The first casualty of war is truth, especially when the war is in the Middle East

The first casualty of war is truth . . . and truth is never more at risk than in a war against an Islamo-Leftist enemy.  Since the Israeli offensive began, social media and major news and television sites have been overrun with faked images purporting to show Israeli soldiers caught in the act of brutalizing children or simply showing dead children.

For decades, Israel never took this disinformation war seriously, only to wonder in the war’s aftermath why she had won the actual battles, but continued to lose ground in the war of public opinion.  This year is different.  For the first time that I can remember, the Israeli Defense Forces are taking the disinformation war as seriously as the war itself.  From the first air raid, they explained why they were doing what they were doing, used video footage to show how surgically precise their air raids are and, most importantly, didn’t apologize.  If you act craven, people will assume you’re craven.  This time around, Israel has been behaving as a righteous combatant.

What Israel is also doing is acting aggressively to stem the swift flow of disinformation.  A good example is the IDF’s own website, which debunks a photo purporting to show an Israeli soldier with his foot on a tragic little girl’s stomach and an automatic weapon aimed at her body.  In fact, the whole thing is just as staged as it looks.  It comes from a rally in Bahrain.  The people in the image are actors in the peculiar passion play of the Islamic world, one that has the true child killers attempting to project their own vile practices on the Israelis who work so hard to avoid civilian deaths.

Here’s the heartrending “innocent child” photo:

Pull the camera out a little, and you see that this is nothing but play-acting, with Muslims in both major and minor roles:

Even Leftist water-carrier Richard Cohen is beginning to figure this one out:

Of all the points of disagreement between Israel and Hamas, maybe the most profound is this one: Israel cares more about sparing innocent lives — including those of Palestinians — than does Hamas. Not only have Hamas and other militant groups this year sent more than 700 rockets crashing haphazardly into southern Israel, but also Hamas instigated yet another war where the chief loser will certainly be its own people. If hell has a beach, it’s located in Gaza.

The Gaza Strip is a congested, fetid place. It is densely populated and in the slums and housing blocks, Hamas has hidden its weapons, explosives and rocket launchers. Israel has gone out of its way to avoid civilian casualties. Its air force has used new, highly accurate ammunition aiming for rocket-launching sites and government installations. For the most part, it has succeeded.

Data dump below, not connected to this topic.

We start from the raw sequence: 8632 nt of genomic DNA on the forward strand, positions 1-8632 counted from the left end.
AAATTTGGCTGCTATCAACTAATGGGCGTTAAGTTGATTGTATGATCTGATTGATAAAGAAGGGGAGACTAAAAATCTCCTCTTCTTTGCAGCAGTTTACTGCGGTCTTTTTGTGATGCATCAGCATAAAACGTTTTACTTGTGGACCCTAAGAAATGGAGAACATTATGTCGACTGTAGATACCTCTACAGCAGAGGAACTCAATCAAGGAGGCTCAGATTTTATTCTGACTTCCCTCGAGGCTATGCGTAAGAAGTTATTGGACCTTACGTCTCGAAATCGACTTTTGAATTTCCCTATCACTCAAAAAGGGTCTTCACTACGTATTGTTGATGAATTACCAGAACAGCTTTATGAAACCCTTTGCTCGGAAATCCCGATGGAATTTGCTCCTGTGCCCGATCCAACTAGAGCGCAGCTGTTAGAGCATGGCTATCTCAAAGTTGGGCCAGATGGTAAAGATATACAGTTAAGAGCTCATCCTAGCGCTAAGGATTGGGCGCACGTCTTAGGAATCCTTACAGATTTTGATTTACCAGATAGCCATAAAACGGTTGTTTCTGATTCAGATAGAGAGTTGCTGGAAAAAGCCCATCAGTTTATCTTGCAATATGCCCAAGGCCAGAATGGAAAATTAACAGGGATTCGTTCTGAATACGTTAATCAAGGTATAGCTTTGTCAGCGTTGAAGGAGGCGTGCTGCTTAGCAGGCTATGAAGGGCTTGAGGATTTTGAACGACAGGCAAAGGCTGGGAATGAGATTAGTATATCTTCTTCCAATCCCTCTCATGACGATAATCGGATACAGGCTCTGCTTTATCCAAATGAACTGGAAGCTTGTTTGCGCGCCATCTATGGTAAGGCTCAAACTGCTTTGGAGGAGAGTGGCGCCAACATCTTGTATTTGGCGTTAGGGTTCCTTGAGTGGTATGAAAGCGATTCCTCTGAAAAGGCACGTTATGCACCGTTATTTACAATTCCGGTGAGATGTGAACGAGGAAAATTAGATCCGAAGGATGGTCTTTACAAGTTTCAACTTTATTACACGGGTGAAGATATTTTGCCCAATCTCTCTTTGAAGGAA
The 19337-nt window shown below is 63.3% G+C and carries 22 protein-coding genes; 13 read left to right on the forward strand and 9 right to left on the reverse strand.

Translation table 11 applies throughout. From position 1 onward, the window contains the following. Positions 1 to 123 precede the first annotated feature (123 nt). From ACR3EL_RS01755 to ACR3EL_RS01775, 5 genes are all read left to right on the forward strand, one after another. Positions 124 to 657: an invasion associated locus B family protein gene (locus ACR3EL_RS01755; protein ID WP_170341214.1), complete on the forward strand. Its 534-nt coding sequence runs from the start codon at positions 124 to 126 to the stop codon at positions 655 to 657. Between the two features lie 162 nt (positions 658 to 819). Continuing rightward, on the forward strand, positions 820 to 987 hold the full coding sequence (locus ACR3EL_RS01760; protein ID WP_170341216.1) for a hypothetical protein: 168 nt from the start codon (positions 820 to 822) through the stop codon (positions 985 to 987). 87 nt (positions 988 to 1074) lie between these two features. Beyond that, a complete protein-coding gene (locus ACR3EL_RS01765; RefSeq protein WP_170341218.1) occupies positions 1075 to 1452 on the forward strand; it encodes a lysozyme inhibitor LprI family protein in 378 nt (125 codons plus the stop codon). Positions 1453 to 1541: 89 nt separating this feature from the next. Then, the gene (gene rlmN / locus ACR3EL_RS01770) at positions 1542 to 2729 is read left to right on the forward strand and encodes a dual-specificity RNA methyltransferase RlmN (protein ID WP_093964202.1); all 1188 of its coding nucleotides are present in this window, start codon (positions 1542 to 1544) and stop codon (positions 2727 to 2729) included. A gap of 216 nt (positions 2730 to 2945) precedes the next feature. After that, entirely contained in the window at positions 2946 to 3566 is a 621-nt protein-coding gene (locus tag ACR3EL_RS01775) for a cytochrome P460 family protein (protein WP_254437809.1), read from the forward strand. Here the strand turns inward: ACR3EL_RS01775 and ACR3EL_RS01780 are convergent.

For Hamas, civilian casualties are an asset.

Let’s see, though, if Cohen can convince his own employer — the Washington Post — to stop lavishing it’s paper and cyber pages with lovingly delineated photos (many faked) of dead Palestinian children.  Somehow I doubt it.  The narrative is in place, and the MSM is running with it.

I’m posting these debunkings my real-me Facebook page, where 90% of my Facebook friends, culled from my years as a student, lawyer, and parent, are liberal.  I don’t include nasty comments with the post, because there’s no mileage in calling my friends blind or stupid.  Instead, I preface them with the well-known statement that the first casualty of war is truth.  I trust them to be smart enough to draw their own conclusions, I hope that they are honest enough to make the effort.

Obama — enemy to Israel, and to peace and stability in the Middle East

I’ve never doubted Obama’s fundamental anti-Israel beliefs, nor have I ever thought he’s on a right, or even a sane, track in the Middle East. As much as anything, though, my feelings regarding Obama’s Israel/Middle East attitudes were predicated on a gut attitude resulting from his pre-presidency friendships and his execrable Cairo speech. Now, though, after almost three years of his presidency, the evidence is in, and Barry Rubin explains that my instincts (and yours too) are born out by the facts:

In a major address on U S. Middle East policy to the Brookings Institution, U.S. Secretary of Defense Leon Panetta gave us a clear picture of the Obama Administration’s view of the region. When taken along with Secretary of State Hillary Clinton’s recent speech on the same subject, we now know the following regarding Obama’s policy:

It is dangerously and absurdly wrong. This administration totally and completely, dangerously and disastrously for U.S. interests misunderstand the Middle East. They are 180 degrees off course, that is heading in the opposite direction of safety.

Despite the satisfactory state of relations on a purely military level, the Obama Administration is not a friend of Israel, even to the extent that it was arguably so in the first two years of this presidency.

It is now an enemy; it is on the other side.  Again, the issue is not mainly bilateral relations but the administration’s help and encouragement to those forces that are Israel’s biggest enemies, that want to rekindle war, and that are 100 percent against a two-state solution. And I don’t mean the Palestinian Authority, I mean the Islamists.

And the Obama Administration is also a strategic enemy of Saudi Arabia, Bahrain, Oman, Kuwait, the United Arab Emirates, Algeria, Morocco, and Jordan. It is also a strategic enemy to the democratic opposition forces in Iran, Syria, Turkey, Tunisia, and Egypt.